In some people, the reaction could be swollen airways that restrict breathing. In severe instances, the patient can end up with anaphylaxis, a life-threatening reaction (10).
While there are no cures for food allergies, it is known that children sometimes outgrow their food allergies as they advance in age—becoming allergy-free by the time they get into adulthood. An estimated 8% of children under the age of 5 and 4% of adults are affected by food allergies (11).
For people with food allergies, their immune system mistakes specific substances in food as harmful. This results in the immune system triggering the cells to release immunoglobulin, an antibody that neutralises allergens.
These antibodies are now put on high alert by the immune system. Next time the person eats even the smallest bit of that food, the antibodies sense it, signalling the immune system to release histamine and other combative chemicals into the bloodstream. It is these chemicals that cause allergy symptoms.
Certain proteins trigger most instances of food allergy in some types of food. Foods like:
- Peanuts, walnuts, tree nuts, pecans, and wheat
- Fish, shrimp, lobster, and crab
- Chicken eggs
- Milk and soy
People react differently to allergies. While some experience discomfort but no severe reaction, others can have an allergic reaction ranging from downright frightening to life-threatening.
Usually, symptoms develop within a few minutes to 2 hours after the food has been eaten. On rare occasions, however, symptoms can delay for hours.
These are signs and symptoms to look out for when a reaction to a food allergy is suspected:
- Nausea and vomiting, diarrhoea and abdominal pain
- Fainting, dizziness, and lightheadedness
- Heavy breathing and nasal congestion
- Sudden skin irritation, itching, hives, eczema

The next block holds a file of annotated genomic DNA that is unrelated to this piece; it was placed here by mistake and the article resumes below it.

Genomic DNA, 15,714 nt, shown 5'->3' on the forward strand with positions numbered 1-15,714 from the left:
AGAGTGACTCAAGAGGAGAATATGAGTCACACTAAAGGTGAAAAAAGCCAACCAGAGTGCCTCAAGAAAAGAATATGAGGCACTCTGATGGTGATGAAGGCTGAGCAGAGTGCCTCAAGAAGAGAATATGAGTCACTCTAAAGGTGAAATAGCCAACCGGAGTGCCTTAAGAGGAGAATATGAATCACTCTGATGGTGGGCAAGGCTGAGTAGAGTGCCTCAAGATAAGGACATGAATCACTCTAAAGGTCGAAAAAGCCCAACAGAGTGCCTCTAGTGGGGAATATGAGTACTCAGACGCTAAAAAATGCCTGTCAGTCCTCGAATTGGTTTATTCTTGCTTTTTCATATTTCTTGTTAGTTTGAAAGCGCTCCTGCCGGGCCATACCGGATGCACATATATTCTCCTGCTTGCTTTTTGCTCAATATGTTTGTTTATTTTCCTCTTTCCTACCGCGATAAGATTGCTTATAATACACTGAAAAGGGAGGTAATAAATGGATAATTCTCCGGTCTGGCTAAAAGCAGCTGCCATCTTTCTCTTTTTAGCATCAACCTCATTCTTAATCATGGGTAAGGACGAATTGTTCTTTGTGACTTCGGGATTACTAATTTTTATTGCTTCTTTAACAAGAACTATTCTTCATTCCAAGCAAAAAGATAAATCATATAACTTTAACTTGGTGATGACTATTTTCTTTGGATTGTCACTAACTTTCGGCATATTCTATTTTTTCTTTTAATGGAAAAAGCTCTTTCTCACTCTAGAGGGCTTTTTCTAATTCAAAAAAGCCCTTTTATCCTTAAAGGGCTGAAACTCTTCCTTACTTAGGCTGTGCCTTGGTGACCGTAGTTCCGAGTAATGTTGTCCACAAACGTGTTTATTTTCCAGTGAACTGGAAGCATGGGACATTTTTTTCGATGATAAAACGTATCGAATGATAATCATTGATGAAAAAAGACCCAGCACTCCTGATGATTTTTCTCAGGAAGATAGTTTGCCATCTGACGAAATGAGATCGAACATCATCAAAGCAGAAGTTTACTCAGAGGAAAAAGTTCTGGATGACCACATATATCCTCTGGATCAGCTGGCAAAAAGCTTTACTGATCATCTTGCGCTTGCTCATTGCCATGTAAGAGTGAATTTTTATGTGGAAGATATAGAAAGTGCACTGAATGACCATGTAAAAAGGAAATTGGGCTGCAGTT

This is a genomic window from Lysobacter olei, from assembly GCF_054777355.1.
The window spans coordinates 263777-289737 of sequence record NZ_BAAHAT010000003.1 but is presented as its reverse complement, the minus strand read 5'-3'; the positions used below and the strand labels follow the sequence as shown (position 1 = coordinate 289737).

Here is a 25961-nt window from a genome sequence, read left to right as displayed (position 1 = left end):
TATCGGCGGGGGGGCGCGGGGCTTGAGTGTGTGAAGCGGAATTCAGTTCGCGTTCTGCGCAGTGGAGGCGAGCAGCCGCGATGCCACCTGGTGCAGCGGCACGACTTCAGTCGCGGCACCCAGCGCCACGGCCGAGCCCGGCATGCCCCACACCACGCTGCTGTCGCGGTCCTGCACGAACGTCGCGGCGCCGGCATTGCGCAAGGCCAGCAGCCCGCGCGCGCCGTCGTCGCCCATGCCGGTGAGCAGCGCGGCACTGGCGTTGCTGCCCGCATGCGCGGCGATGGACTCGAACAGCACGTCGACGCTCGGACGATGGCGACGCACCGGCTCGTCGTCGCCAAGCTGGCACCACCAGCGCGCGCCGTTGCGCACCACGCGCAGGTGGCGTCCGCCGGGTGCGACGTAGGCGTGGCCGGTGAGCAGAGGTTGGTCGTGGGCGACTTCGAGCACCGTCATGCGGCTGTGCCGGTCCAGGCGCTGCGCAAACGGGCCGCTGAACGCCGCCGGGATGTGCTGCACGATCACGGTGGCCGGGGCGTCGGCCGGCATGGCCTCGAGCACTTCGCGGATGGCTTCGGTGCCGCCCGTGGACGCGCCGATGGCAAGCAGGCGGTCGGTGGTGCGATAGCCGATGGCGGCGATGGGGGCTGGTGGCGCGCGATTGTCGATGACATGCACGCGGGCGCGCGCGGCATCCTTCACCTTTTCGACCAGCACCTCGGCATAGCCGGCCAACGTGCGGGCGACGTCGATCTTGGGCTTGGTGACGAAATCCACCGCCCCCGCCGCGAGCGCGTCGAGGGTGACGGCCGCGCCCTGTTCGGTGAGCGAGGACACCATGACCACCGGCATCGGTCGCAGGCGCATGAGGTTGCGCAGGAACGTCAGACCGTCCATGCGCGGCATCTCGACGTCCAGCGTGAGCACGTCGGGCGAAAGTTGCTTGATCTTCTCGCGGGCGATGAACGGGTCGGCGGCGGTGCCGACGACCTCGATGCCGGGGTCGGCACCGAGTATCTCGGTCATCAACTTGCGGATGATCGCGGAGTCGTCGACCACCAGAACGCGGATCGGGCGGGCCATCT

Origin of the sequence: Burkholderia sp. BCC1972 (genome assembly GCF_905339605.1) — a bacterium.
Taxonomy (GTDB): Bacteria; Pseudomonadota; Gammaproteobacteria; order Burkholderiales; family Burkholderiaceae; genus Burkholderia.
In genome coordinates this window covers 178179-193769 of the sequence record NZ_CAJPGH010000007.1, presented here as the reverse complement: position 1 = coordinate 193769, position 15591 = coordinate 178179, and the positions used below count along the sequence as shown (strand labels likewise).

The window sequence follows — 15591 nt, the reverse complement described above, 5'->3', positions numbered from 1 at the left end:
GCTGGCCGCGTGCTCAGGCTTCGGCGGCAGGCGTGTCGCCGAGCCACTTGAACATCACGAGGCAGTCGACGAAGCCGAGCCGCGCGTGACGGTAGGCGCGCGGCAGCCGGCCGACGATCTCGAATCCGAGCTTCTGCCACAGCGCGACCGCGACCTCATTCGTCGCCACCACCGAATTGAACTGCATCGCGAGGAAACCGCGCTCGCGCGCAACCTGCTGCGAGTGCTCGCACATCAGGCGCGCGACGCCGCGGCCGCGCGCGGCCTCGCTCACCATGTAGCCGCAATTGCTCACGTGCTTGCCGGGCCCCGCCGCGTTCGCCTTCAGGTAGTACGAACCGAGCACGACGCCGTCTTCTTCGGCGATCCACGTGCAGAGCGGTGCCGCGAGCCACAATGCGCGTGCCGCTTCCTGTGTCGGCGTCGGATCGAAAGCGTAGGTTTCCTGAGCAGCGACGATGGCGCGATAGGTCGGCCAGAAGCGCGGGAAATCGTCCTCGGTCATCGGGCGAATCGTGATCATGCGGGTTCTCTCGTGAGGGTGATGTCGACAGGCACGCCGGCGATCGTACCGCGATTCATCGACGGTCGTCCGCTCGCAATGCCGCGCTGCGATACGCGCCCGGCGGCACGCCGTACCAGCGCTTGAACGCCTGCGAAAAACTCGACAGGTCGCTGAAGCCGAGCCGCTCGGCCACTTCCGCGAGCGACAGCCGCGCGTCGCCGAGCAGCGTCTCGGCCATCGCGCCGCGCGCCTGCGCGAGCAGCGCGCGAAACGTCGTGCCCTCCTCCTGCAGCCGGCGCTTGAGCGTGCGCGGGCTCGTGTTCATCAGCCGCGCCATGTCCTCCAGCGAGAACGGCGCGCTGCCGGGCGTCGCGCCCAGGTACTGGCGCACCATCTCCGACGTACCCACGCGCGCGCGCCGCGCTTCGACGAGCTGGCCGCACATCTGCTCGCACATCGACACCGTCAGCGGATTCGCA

For some people, food allergies trigger a reaction referred to as anaphylaxis. This reaction can be life-threatening as its symptoms are so severe they usually require urgent medical attention. The symptoms of anaphylaxis include:
- A rapid pulse
- Dizziness and lightheadedness
- Loss of consciousness
- Swollen throat or the sensation of a lump in one's throat
- Difficulty breathing
- Constriction and tightening of airways
- A severe drop in blood pressure
The best thing to do to treat food allergies is to eliminate trigger foods from your diet and always be prepared with emergency medications your doctor has advised you to take.
Also, it is essential to wear some medical alert identification that indicates your food allergies to receive appropriate emergency assistance if you are incapacitated.
In most cases, doctors may prescribe antihistamines, which are medications for reducing congestion and itching. Other times they could recommend using corticosteroids in the case of severe allergic reactions to reduce swelling. And finally, epinephrine for emergencies or symptoms of anaphylaxis. However, it is important to check with your doctor to see the best option for you.
To wrap up, it is important to determine whether you suffer from any sensitivity, allergy, or intolerance to avoid feeling upset and protect your health. We cannot stress enough how important it is to check in with your doctor if you suspect you may be suffering from any of these conditions.
In some cases, it is hard to pinpoint what exactly is causing you discomfort, so the doctor may need to order a series of tests. And if still that doesn't help, we also recommend you try an elimination diet or the autoimmune protocol diet (AIP), or perhaps the FODMAP diet to identify what is causing your symptoms.
Ideally, you may want to choose a protocol that is tailored to your individual needs. So, we highly recommend consulting with a dietitian or nutritionist to help you identify the best diet for you.
If you're looking to speed up your recovery, you can complement your diet with the Complete Gut Repair–a formula that works to get to the root cause of bloating, gas, uncontrollable weight gain, erratic bowel motions and other digestive nightmares.